Bharat Jodo Yatra’s Binaries – Can Rahul Gandhi answer?

Indians nowadays are more aware of global and national realities.
Keywords: Yatra, Rahul Gandhi, Modi, Congress, party, Rule, Binaries, Embark, Opposition, Authority, Legitimate 
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Rahul Gandhi embarked upon the Bharat Jodo Yatra some months ago from Kanya Kumari. Throughout Bharat Jodo yatra Rahul Gandhi has been drawing binaries: ‘They are for hate, we are for love’‘we want to unite, they want to divide’, sometimes drawing parallels from Mahabharata, he states, pitiably, as if he and his family were the Pandavas, he calls his political opponents (BJP) the Kauravas. He also asked the crowd, unmindful of the anachronism, “Did Pandavas do demonetisation/notebandi? Did they impose GST?” Later, he himself replied “NO”, as if Pandavas had been with him, backing his pet theories (of both policies being wrong). He took all Kalyug things to Thretha or Dwapar Yug comparisons. What is this flip-flop? The Supreme Court declared the other day that the Government at the Centre has the legitimate authority to carry out demonetisation. Yet, Rahul Gandhi repeats DEMO to be wrong ad nauseam and ad infinitum.  

If what all Rahul Gandhi said about him being the champion of love was true, the people of India would not have rejected the Congress party so badly in the last parliamentary elections. When it was in office, drunk with power, the Congress party had set all bad precedents for the country. Now, it is crying hoarse that others are at fault. Rahul Gandhi’s frequent attacks on the BJP and RSS are not ‘messages of love’ which he claims he wants to promote. The Congress, under Rahul Gandhi, thinks that it is the self-appointed custodian of “love”. “Love” is a deceptive thing. Let that be explained. A lover of the right kind brings to light his noble and hidden qualities (before the beloved to impress her), not his normal self. When Rahul Gandhi was on foreign jaunts, his party leaders needed him and his help. That time he was callous, never showed up nor helped them with love and kind words. Now in this new avatar on the roads, he seems to be caring and caressing. Which Rahul Gandhi should one believe?   

On the political chess board, Rahul Gandhi has lost his (or his party’s) war-horses, elephants, camels and so many foot soldiers. Saying that they went because they did not share Congress’s ideology or because they aspired to positions is a futile argument; in politics, it is not wrong to have aspirations. His present lieutenants: Jairam Ramesh, K.C. Venugopal, Randeep Singh Surjewala have recently been nominated M.P.s in the Rajya Sabha. In what way are they doing altruistic service? They have no capacity to win direct elections. They are at the mercy of the Nehru-Gandhi-family i.e. the high command. That they folly him in the yatra only means that they are the satisfied lot politically.   

The left-oriented journalists and columnists who cursed the Congress party for its inertia all these years of Modi rule are now slowly joining the Congress fold. For a very long i.e. since independence, the Congress party nurtured them and gave them a place at the high table. After the regime change in 2014, they thought the success of the BJP to be momentary and never expected it to stay in power for so long. Now, they hug the Congress party for survival once again. However, today’s India is different. Indians nowadays are more aware of global and national realities.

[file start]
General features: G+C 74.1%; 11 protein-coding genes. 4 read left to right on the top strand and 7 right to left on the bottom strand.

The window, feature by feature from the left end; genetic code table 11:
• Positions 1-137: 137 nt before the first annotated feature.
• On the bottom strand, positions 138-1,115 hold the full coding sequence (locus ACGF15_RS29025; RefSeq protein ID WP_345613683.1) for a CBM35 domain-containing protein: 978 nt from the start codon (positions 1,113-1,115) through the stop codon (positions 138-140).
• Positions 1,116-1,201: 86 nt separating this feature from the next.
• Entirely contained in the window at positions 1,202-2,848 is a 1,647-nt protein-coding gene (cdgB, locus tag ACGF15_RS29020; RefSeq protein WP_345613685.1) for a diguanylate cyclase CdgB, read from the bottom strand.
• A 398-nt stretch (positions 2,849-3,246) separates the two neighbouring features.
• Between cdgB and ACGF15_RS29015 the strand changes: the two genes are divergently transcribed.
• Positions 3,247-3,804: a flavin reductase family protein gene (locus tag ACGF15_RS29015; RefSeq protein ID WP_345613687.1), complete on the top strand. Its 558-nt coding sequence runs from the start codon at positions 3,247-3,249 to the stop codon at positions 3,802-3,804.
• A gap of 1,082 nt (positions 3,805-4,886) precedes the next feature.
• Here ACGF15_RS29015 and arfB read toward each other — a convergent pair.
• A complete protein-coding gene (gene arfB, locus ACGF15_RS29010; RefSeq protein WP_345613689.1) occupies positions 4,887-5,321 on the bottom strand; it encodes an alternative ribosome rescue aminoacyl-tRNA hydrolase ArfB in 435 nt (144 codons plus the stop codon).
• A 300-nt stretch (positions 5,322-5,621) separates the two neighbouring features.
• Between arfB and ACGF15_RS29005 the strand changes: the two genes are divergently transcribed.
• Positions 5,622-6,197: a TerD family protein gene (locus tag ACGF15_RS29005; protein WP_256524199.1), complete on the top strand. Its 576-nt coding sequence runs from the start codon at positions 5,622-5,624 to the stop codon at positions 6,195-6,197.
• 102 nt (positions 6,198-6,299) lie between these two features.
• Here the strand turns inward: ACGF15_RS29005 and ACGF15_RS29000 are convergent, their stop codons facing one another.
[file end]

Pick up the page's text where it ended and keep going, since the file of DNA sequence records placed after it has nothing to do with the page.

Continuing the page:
For all the ills and animosities that prevail in the country, Rahul Gandhi should not squarely blame the Government at the Centre or the RSS. This is a phenomenon noticed all over the world. Let him look at his maternal home Italy, where the far-right party of Giorgia Meloni, carrying the legacy of the Fascist past came to rule. The U.S. is a polarized country. You find everywhere extremist and hate-filled messaging from people of diverse ideologies. Rahul Gandhi’s narrative that the world is hunky dory whereas India alone has a hate-filled atmosphere is simply not true. Under Congress’s rule, the opinion of the elite (by virtue of birth and social status) prevailed. The other views were hushed up. Social media has opened Pandora’s box. The frustrated common people (because they have no control over their condition unlike the elite) have started pouring out their convictions. They feel they have been repressed for several years by proponents of so-called western liberal views, which they don’t share. Hence, they are fault-finding with the elite sections of society. They do not know the art of nuance. If this is hate and if the Congress Party thinks it is due to the folly of the present dispensation, let them fight it in elections. Why use these shibboleths: we’re for love, they’re for hate and so on?

Let Rahul Gandhi enunciate clearly what his party’s position is electorally. Does he want to bring back failed socialism into the country? Does he want to penalize the two-three Udyogpathees he keeps mentioning? Can he guarantee from his side, that the extreme ideologues of his party won’t give ‘hate-speeches’? There is no definition of hate speech in India. The ancient Chinese philosopher Lao-Tzu reminds us that “It is not the clay the potter throws that gives the jar its usefulness, but the space within.”


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Indira G.

Indira G is associated with the organisation Pragna Bharati, Hyderabad and is Incharge-Publications. She also contributes to Opindia and other news platforms.

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